The opinion of the court was delivered by: John A. Gorman United States Magistrate Judge
Thursday, 02 June, 2011 10:15:53 AM
Clerk, U.S. District Court, ILCD
Now before the Court is the motion by Plaintiff for attorney's fees (#55). The motion was filed on April 28, 2011. Defendant's response was due on May 16, 2011; no response was filed. The Court therefore presumes there is no opposition and rules without further notice to the parties. Local Rule 7.1.
On April 14, 2011, Plaintiff's motion for partial summary judgment was granted for $466,251.26 for damages resulting from Defendants' breach of their franchise agreement and temporary license agreement with Plaintiff and the related personal guarantees of those agreements. At a hearing on May 4, 2011, the parties advised the court that, by agreement, all remaining issues except attorney's fees were dismissed with prejudice.
In this motion, Plaintiff asserts that each of the agreements mentioned in the preceding paragraph contained a paragraph authorizing an award of fees to the prevailing party in any suit for damages for breach of the agreement. Those paragraphs are set out in full in the motion, and they are supported by the documents themselves, which were submitted in support of the motion for partial summary judgment.
These paragraphs authorize reimbursement of: costs and expenses, including, but not limited to, reasonable accountants', attorneys', attorneys' assistants', and expert witness fees, costs of investigation and proof of facts, court costs, other litigation expenses and travel and living expenses, whether incurred prior to, in preparation for, or in contemplation of the filing of, the proceeding.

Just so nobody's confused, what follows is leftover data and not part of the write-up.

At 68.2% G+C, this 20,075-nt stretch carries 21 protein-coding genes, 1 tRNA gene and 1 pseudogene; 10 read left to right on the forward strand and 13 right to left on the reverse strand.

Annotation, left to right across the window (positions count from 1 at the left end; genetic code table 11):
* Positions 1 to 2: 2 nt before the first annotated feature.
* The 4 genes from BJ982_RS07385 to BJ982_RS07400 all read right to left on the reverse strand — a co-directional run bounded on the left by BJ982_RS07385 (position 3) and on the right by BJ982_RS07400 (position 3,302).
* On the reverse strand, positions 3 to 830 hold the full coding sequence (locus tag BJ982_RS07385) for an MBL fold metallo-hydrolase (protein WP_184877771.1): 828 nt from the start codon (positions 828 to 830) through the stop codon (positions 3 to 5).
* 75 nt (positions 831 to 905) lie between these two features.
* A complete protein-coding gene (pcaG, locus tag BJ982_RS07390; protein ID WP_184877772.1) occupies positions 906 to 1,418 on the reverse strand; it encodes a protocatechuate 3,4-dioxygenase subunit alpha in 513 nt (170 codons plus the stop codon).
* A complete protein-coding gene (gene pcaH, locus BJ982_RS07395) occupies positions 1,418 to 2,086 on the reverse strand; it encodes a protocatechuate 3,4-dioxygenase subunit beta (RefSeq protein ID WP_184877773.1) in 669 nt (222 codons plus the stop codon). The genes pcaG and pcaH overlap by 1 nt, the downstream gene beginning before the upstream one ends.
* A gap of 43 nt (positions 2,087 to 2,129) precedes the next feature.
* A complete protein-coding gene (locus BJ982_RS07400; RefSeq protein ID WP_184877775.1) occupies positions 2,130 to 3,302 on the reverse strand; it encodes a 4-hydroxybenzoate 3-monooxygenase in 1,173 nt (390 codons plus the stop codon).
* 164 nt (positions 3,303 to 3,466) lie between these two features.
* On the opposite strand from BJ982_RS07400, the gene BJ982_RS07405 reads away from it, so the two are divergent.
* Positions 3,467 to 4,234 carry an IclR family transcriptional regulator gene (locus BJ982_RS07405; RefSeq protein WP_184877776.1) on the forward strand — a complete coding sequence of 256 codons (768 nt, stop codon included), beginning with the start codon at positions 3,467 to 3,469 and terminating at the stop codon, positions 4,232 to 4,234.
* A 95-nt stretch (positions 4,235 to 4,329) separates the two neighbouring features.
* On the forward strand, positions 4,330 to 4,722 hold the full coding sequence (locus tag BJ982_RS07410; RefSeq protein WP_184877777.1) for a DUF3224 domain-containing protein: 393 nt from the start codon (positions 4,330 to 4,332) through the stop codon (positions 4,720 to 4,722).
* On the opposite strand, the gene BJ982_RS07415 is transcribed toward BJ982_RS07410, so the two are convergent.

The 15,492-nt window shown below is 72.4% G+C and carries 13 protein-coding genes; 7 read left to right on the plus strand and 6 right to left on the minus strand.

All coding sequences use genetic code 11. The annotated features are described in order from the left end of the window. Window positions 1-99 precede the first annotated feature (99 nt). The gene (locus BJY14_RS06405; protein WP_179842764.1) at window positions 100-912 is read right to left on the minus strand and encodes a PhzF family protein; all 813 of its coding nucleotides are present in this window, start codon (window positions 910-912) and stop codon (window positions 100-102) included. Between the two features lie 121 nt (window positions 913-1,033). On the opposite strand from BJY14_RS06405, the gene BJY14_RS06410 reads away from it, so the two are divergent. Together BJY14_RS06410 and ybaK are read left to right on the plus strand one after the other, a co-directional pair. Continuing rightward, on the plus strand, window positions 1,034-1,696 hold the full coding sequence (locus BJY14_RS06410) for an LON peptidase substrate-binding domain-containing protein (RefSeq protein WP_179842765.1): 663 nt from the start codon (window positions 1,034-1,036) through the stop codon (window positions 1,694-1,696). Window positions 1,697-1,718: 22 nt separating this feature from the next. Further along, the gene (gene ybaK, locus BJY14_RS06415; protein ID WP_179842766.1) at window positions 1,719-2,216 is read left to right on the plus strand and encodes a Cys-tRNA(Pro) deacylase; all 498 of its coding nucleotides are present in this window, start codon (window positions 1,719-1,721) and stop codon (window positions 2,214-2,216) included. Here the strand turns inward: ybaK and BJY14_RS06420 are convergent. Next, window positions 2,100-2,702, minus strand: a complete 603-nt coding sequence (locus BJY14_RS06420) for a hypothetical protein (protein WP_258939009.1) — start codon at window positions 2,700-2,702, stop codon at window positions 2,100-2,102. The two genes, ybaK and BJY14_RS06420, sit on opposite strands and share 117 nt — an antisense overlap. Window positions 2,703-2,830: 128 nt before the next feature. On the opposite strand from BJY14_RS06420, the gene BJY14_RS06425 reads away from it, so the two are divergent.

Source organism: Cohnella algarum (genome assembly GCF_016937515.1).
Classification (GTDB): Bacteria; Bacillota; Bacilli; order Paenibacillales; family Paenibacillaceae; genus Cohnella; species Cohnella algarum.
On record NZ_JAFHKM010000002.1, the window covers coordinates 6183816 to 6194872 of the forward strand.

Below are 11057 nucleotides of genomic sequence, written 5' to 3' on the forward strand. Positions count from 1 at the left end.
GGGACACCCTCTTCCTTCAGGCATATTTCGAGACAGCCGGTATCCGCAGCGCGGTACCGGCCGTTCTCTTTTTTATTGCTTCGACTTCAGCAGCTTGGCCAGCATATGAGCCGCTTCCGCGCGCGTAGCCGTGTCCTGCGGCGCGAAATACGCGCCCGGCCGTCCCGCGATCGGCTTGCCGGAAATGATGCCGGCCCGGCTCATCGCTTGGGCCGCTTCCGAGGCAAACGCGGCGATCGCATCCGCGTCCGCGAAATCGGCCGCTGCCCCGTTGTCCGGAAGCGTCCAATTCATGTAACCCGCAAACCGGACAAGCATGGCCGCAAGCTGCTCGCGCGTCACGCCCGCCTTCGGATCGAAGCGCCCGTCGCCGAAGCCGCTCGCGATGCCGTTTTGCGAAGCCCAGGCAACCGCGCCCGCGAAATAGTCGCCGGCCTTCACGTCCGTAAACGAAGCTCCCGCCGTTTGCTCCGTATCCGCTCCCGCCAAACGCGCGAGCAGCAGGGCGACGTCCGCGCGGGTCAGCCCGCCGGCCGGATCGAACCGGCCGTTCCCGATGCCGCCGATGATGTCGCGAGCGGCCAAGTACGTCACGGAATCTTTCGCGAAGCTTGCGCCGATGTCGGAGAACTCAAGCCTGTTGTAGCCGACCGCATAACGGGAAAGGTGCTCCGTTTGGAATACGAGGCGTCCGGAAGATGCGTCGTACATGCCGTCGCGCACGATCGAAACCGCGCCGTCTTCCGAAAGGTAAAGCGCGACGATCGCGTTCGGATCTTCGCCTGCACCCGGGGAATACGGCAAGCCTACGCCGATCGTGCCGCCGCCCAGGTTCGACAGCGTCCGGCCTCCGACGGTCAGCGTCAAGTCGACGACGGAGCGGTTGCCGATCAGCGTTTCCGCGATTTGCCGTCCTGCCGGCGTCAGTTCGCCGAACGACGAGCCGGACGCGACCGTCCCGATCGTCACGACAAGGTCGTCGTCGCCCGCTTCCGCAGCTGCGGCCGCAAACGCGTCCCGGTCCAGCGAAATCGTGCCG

Plaintiff seeks $111,616.40 in attorneys' fees and $5,026.47 in litigation expenses pursuant to those agreements. Under Missouri law*fn1 , when a contract provides for an award of attorneys fees incurred in enforcing the contract, it is error not to make such an award of reasonable fees. Ruzicka v. Hart Printing Co., 21 S.W.3d 67, 73 (Mo.App.2000); Garner v. Hubbs, 17 S.W.3d 922, 930 (Mo.App.2000).
The lodestar of any calculation of attorney's fees is determined by multiplying the number of hours spent by the hourly rate. That amount may be modified, depending on factors specific to a given case, which include: (1) the rates customarily charged by the attorneys involved in the case and other attorneys in the community for similar services; (2) the number of hours reasonably expended; (3) the nature and character of the services; (4) the degree of professional ability required; (5) the nature and importance of the subject matter; and (5) the amount involved and results obtained.
Based on the affidavits and billing records submitted by plaintiff, its attorneys at Stolar Partnership spent 341.9 hours, while its attorneys at Lane & Waterman spent 78.9 hours. Multiplying those hours by the various hourly rates of the 14 different attorneys and 3 legal assistants who worked on this case brings the total amount of fees sought to $111,537.50.
The affidavits submitted establish that the hourly rates charged are the rates regularly charged by the attorneys at the time the hours were expended, and further that they are in line for similar types of services. A certain amount of expertise in franchise agreements was required in this case. Nothing has been submitted suggesting that these rates are unreasonable.
A review of the itemized billing of the attorneys reflects the careful attention to detail that was necessary in this document-dependent case. A review of the docket reflects some of the difficulties that Plaintiff's counsel encountered in attempting to complete discovery in this matter on at timely basis, given the frequent failure of Defendants to litigate in a timely and orderly manner. Finally, a review of the summary judgment motion and resulting ...